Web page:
A Hoosier Gunner at Cross Keys

After two weeks of chasing Stonewall Jackson’s army up the Shenandoah Valley, Corporal Augustus Smith of the 26th Indiana Battery could hardly wait to grapple with the Confederates. The Hoosier soon got a bellyful of fighting as he and his fellow Hoosiers rolled into action during the Battle of Cross Keys on June 8, 1862. The position had just been abandoned as “too hot” by another Federal battery.

“In this extremely dangerous position, we took our stand and opened a terrific fire upon the batteries of the enemy,” Smith remembered. “From plank to plank along the lines of either side now blazes one continued stream of fire; but soon the enemy’s guns have disappeared, the heavy clang of musketry has ceased, and all is still as death. Taking advantage of the momentary cessation just described, the wounded Milroy withdrew his brigade to our rear, the Rebel columns shifted to the right, planted a battery, drew up their battalions of infantry and cavalry, and all at once with increased vehemence resumed the bloody fight.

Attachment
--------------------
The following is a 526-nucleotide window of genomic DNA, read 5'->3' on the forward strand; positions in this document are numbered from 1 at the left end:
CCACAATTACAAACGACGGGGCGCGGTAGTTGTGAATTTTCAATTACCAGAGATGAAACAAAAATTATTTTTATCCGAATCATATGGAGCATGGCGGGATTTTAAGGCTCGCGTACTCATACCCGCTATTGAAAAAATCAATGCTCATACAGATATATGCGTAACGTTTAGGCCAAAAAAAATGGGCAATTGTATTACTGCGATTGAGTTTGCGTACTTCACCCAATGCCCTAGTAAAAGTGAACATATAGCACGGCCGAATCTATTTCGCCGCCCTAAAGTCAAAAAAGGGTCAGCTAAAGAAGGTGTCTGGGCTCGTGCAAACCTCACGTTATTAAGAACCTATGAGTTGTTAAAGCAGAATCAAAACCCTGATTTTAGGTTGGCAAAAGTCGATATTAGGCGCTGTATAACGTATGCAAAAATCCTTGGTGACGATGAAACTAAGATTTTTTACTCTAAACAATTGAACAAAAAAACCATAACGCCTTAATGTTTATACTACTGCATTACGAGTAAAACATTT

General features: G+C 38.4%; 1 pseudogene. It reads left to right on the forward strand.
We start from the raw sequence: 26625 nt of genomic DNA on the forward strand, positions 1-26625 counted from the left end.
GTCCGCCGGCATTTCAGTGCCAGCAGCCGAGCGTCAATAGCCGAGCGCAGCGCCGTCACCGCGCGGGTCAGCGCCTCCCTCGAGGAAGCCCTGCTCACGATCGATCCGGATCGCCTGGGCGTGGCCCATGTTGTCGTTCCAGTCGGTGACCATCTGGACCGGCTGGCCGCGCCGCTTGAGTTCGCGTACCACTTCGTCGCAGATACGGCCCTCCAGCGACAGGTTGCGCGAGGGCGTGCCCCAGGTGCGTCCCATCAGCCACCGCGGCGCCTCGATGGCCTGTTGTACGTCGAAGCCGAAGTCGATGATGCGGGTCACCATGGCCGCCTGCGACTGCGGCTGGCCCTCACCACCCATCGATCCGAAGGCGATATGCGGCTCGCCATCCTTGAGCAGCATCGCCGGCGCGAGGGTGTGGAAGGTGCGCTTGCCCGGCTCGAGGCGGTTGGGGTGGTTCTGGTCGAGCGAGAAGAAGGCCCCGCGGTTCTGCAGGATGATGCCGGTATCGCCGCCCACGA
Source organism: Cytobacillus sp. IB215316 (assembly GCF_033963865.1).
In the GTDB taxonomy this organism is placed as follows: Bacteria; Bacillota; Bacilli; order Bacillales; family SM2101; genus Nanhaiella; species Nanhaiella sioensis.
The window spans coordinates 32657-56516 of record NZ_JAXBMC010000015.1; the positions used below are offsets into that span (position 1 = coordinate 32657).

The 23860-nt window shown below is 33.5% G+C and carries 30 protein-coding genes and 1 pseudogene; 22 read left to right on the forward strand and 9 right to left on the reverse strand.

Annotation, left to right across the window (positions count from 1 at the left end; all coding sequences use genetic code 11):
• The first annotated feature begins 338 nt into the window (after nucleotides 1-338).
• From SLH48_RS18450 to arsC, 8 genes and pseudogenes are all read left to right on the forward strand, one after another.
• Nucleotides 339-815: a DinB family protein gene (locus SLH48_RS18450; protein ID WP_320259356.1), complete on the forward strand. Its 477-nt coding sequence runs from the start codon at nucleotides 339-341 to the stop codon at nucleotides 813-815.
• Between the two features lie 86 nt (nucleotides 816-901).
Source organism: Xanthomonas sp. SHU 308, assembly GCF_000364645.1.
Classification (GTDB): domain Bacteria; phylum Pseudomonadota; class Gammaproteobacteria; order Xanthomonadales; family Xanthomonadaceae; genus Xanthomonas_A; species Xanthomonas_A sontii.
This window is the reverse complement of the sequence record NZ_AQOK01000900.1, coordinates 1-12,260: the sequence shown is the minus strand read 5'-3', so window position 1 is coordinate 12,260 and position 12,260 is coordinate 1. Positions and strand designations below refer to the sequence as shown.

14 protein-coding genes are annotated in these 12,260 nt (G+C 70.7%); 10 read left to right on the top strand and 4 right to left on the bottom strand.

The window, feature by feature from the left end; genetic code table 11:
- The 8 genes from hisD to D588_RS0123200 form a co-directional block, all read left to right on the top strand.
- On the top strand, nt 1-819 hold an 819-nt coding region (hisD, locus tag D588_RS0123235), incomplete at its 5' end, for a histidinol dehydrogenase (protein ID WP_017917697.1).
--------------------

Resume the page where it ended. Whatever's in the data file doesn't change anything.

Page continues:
Corporal Smith’s account of Cross Keys first saw publication in the July 5, 1862, edition of the Princeton Clarion.

 

Edwin Forbes sketched this view of the action from the perspective of just behind the Federal lines during the Battle of Cross Keys on June 8, 1862. In the left foreground, cavalrymen rest in formation overlooking a field filled with ambulances and horses which are arrayed behind the line of Federal artillery batteries near the Armentrout House. The 26th Indiana Battery went into action on the far right of this sketch. 

Mt. Jackson, Shenandoah Co., Virginia

June 15, 1862